Reports have shown that Indonesia’s 2012 cement sales rose at a slower pace than those of 2011. The country’s overall economic growth was lower than expected, and many infrastructure projects weren’t realised or followed through with.
Last year, according to information from the Indonesian Cement Association (ASI), cement sales grew by 14%, reaching 55 million t overall and improving on the previous year’s 48 million t. However, as the country’s economy expanded by 6.5% in 2011, cement sales grew by 18%, marking the fastest rate of expansion in the sector since the Asian financial crisis of 1997 – 98.
Although the government’s target was to meet 2011’s GDP growth again in 2012, it came up short, with growth of only 6.3%. The outlook for 2013 is better though, with Finance Ministry predictions a 6.6% growth in GDP this year.
The other factor that took its toll on the cement industry was government infrastructure spending, which reached only Rp140 trillion (US$14 billion) last year. This figure represents just 80% of the governments spending target for infrastructure.
Perhaps encouragingly, regions outside of Java did see rapid growth last year. Cement consumption in Maluku and Papua rose by a staggering 52%, meaning a total of 1.2 million t was consumed, up from the 790 889 t of 2011.
These two regions account for only 2.2% of the Indonesia’s current cement consumption, but it is expected that over the next three years, this will rise to 7%, due to several major projects that are just getting underway. Indeed, as part of the government’s MP3EI economic plan, the provinces of Papua, Maluku and Nusa Tenggara are to host ambitious projects, such as the US$3 billion petrochemical complex in Bintuni Bay, West Papua.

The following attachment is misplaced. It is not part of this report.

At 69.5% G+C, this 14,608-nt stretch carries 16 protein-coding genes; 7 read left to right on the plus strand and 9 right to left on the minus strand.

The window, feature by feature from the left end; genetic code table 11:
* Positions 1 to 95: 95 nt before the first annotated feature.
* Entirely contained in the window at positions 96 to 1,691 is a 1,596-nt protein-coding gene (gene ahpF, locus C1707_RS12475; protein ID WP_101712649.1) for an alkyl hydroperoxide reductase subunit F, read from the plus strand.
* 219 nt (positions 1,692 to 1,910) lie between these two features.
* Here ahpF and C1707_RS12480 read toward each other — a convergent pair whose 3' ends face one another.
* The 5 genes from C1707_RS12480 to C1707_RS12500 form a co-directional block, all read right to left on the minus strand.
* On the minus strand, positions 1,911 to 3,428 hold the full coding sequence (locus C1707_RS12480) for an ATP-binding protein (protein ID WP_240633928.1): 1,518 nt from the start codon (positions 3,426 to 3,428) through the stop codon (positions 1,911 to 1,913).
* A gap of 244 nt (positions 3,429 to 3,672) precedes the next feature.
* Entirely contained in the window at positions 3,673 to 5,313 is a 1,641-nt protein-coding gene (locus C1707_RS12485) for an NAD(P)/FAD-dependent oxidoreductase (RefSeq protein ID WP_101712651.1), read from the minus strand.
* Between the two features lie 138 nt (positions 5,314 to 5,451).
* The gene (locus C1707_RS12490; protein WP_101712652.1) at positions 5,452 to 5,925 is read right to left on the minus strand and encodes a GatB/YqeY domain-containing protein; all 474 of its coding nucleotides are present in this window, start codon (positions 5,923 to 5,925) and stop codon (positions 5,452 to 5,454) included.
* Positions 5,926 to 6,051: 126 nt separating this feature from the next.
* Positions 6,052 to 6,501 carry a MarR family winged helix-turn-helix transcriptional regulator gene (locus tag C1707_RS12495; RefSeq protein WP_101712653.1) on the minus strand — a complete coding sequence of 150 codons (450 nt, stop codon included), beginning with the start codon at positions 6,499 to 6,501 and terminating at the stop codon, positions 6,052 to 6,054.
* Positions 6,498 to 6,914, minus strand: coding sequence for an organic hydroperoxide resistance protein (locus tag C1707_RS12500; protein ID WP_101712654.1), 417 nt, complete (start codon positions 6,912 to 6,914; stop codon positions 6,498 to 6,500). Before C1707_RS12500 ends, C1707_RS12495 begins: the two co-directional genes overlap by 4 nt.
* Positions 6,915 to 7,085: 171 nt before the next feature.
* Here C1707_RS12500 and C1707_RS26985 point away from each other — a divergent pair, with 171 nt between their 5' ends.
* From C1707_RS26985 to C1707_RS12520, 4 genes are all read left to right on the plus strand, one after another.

However, with java accounting for 55% of the domestic cement sales total in 2012, followed by Sumatra with 22%, it will take further project cultivation in these regions to really kick start growth overall.
Stronger domestic demand has allowed local producers to reduce sales overseas. ASI data showed cement exports slumped 82 percent last year, the biggest drop in six consecutive years of declines.
One must remember that, in spite of growth not being as high as it has previously been, 14% is still a respectable figure. The combined sales of the companies held by Semen Indonesia accounted for 41% of the market last year, outstripping the overall figure by posting a growth of 15% across Semen Gresik, Semen Padang and Semen Tonasa.
Written by Jack Davidson.
Read the article online at: https://www.worldcement.com/asia-pacific-rim/17012013/indonesia_cement_market_growth_838/
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